Ross Valley School District officials want community members to understand the major financial implications that could result from state Proposition 30 and 38, rival school funding measures on the Nov. 6 ballot.
Jim Cerreta, Ross Valley School District business manager, gave one of the district’s 11 scheduled presentations on the topic to the San Anselmo Town Council on Sept. 25. There are three more opportunities to see the talk this month – see details below.
The bottom line, according to Cerreta, is that if Prop. 30 doesn’t pass, the district will be subject to cuts of more than $900,000.
Prop. 30’s similar but competing measure, Prop. 38, would create new funding of approximately $1,000 per pupil to schools within the district. Since the school district’s enrollment is around 2,230, Prop. 38 would bring about $2.2 million to district schools.
But if Prop. 38 wins, the $2.2 million would be offset by the $900,000 the district will lose with Prop. 30’s failure, according to Cerreta. (The measure with the greatest number of votes will be implemented – they each require a simple majority to pass).
Also, Cerreta said the Prop. 38 funds would be funneled directly to schools instead of the school district.
Ross Valley School District would be more affected than other Marin school districts by the failure of Prop. 30 because it’s one of the county’s three "revenue limit" districts (the others are Novato Unified School District and San Rafael Elementary School District). Unlike all the other basic aid districts in the county that are mainly funded through property taxes, the revenue limit districts rely on a larger amount of funds from the state.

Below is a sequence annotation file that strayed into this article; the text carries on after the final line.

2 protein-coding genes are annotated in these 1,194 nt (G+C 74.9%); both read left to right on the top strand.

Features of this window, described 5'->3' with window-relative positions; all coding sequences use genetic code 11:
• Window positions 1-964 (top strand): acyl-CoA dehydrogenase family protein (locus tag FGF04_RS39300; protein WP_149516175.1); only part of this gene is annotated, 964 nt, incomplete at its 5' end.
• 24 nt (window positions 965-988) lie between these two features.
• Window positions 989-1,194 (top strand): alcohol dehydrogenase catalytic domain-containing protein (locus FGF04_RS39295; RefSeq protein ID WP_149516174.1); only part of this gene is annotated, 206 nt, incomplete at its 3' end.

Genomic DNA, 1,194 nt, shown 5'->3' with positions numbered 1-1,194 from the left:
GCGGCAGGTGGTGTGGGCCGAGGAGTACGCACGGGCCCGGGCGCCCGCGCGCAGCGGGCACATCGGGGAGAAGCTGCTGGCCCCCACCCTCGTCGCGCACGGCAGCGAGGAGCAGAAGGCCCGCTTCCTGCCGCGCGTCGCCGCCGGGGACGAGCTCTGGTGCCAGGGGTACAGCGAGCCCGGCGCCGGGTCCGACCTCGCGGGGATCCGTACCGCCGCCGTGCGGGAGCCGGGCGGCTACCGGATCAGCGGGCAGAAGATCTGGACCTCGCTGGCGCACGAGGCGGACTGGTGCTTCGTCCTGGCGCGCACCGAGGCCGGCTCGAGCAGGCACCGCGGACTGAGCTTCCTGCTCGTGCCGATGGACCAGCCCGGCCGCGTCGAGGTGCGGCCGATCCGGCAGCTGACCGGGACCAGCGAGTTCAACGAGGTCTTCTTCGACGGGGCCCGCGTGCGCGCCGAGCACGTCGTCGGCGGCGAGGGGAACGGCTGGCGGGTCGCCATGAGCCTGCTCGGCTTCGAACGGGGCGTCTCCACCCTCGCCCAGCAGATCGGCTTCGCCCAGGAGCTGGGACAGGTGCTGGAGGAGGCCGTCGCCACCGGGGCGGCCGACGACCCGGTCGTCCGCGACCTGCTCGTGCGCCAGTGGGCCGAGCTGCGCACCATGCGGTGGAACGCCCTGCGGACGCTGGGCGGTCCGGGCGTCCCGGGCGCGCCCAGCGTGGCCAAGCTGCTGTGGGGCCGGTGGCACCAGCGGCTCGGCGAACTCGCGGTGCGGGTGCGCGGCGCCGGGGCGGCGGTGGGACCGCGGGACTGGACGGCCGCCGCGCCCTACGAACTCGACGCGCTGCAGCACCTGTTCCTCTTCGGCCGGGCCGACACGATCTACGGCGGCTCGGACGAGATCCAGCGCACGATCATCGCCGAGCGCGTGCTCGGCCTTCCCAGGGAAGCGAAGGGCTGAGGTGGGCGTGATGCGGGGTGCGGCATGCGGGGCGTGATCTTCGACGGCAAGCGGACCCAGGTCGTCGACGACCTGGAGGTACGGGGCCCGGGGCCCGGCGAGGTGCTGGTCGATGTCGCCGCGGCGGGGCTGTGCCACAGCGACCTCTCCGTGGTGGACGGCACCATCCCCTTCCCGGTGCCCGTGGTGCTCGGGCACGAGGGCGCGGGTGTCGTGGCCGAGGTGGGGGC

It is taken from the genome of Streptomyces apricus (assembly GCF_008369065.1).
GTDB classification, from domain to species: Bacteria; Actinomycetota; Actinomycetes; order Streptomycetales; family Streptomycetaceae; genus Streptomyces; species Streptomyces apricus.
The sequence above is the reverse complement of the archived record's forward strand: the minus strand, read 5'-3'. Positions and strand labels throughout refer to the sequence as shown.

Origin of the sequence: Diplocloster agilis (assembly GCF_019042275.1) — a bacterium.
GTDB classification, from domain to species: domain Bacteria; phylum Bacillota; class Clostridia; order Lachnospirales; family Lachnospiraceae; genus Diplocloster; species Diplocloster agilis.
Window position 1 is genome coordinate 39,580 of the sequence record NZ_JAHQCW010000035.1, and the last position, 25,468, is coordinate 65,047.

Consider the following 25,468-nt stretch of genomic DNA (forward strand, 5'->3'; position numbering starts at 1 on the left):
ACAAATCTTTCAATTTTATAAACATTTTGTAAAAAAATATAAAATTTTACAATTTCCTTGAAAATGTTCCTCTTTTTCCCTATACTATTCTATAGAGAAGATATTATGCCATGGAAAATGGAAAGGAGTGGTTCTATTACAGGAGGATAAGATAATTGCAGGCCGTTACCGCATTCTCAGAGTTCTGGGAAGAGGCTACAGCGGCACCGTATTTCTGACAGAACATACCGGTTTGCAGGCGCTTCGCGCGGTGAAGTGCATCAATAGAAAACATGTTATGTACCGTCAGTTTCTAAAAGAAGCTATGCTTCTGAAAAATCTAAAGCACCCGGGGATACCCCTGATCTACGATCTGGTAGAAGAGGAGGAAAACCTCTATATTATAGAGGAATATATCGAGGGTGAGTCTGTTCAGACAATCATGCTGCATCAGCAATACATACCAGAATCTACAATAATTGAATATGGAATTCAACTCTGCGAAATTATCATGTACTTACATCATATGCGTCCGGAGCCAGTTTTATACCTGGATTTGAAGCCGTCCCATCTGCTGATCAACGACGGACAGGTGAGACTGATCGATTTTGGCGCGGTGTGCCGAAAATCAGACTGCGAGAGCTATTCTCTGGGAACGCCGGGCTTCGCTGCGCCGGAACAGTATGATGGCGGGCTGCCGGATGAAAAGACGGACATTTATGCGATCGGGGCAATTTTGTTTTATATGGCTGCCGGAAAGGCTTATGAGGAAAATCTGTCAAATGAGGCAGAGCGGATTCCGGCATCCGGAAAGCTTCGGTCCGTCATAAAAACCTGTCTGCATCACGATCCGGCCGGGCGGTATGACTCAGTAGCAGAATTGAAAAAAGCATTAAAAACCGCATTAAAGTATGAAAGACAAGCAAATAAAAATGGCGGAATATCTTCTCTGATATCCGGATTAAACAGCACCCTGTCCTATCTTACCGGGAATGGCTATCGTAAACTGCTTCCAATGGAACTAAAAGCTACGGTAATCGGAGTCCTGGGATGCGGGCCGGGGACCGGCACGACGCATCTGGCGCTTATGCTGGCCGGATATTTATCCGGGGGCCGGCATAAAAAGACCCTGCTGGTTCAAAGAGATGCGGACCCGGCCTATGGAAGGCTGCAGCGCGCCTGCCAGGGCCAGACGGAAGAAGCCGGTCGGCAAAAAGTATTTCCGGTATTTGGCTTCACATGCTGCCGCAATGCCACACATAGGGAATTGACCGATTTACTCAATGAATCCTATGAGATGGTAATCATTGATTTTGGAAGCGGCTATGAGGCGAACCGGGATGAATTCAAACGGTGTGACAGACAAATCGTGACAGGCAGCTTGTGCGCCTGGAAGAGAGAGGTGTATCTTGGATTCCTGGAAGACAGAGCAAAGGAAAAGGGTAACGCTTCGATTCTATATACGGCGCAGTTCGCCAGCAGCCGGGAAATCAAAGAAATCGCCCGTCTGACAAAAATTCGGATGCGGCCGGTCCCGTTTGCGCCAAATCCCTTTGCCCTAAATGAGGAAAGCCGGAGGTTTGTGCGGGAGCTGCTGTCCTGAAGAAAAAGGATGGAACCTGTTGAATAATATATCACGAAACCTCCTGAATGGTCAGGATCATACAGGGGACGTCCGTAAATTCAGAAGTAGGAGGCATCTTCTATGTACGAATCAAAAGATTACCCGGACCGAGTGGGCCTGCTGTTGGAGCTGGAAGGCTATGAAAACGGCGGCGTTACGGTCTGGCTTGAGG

Prop. 30 is a combination of new taxes and an extension of some taxes that are about to expire, according to Cerreta. Backed by Gov. Jerry Brown, it would raise the sales tax by one-quarter of one cent for four years while increasing personal income taxes for Californians who earn over $250,000 for seven years.
Those who support it, like the California Teachers’ Association, argue its failure would have a devastating impact on schools.
What would $900,000 in cuts mean to RVSD students?
According to Cerreta, the impact could include:
- Reduce the number of instructional days by 20
- Increase class sizes
- Cut library staffing
- Reduce the district’s ability to recruit and retain teachers
- Create cuts to classroom maintenance budgets
- Reduce the opportunity to implement technology in the classroom
Prop 38 has been primarily financed by Pasadena attorney Molly Munger, whose father Charles Munger is the vice chairman of Berkshire Hathaway Corporation, the investment corporation chaired by Warren Buffett. The proposal, supported by the California PTA which worked with Munger on the measure, aims to increase personal income taxes using a sliding scale, with a single filer earning as little as $17,346 per year, for example, seeing higher taxes, according to the Legislative Analyst's Office.
Prop. 30 backers are playing hard ball. Supporters of Gov. Brown have started a committee called Stop the Middle Class Tax Hike - No on Prop. 38 to oppose the plan. For her part, Munger has funded a TV advertising campaign against Prop. 30, the San Jose Mercury News reported.
A “yes” vote on Prop. 30 means “the new tax revenues would be available to fund programs in the state budget,” according to California's official Voter Information Guide. A "no" vote means state budget cuts, which would primarily impact education programs, would take effect in 2012 to 2013.
According to the guide, a "yes" vote on Prop 38 means personal income tax rates would guarantee new funding to restore budget cuts and improve educational results. A "no" vote would mean no additional revenue from the measure would be available for schools, child care, preschool, and state debt payments.
The next Ross Valley School District presentations on the fiscal impact of November propositions are set for
- Wednesday, Oct. 17, at noon, at a Rotary Club of Ross Valley meeting at the Steakhouse Bar and Grill at Deer Park Villa, 367 Bolinas Road, in Fairfax
- Tuesday, Oct. 23, at 3:30 p.m., at the Manor School site council meeting at the Manor School Library, 150 Oak Manor Drive, in Fairfax
- Tuesday, Oct. 23, at 7 p.m., at the RVSD Board of Trustees meeting at the RVSD office in the conference room, 110 Shaw Drive, San Anselmo.